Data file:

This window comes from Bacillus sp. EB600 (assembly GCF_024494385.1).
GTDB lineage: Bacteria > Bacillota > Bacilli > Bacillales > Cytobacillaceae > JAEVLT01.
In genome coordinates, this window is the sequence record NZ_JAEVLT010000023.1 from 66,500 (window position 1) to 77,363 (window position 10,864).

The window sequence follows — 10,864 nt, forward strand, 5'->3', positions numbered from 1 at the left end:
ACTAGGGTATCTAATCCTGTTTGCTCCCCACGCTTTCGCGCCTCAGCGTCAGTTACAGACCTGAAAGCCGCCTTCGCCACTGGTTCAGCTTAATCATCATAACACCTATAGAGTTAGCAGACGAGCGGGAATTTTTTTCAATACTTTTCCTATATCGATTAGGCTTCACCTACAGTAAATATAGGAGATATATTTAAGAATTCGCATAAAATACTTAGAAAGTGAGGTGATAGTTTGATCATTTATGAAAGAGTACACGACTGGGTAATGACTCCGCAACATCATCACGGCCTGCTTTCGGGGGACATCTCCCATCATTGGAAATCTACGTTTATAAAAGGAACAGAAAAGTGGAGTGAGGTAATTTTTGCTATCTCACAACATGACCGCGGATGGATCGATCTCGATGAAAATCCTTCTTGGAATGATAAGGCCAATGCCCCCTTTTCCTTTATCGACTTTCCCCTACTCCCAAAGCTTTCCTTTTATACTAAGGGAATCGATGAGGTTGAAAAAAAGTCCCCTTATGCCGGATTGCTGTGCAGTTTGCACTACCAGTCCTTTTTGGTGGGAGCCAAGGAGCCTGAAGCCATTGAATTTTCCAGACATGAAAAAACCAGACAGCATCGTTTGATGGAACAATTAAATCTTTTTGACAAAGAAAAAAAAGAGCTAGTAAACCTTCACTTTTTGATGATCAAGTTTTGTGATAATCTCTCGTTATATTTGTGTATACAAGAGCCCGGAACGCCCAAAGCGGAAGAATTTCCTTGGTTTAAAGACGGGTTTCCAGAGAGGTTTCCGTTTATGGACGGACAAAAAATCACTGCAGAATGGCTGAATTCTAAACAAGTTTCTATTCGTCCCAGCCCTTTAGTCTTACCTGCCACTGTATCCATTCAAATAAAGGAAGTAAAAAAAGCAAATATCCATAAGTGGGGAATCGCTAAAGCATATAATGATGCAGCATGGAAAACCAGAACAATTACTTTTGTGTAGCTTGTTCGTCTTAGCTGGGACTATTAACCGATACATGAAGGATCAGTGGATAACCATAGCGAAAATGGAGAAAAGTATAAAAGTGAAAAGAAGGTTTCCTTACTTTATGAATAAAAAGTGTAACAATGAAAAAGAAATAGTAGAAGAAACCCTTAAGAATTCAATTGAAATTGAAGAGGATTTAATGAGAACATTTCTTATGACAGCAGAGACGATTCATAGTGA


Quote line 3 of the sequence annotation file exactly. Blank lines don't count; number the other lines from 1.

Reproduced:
In genome coordinates, this window is the sequence record NZ_JAEVLT010000023.1 from 66,500 (window position 1) to 77,363 (window position 10,864).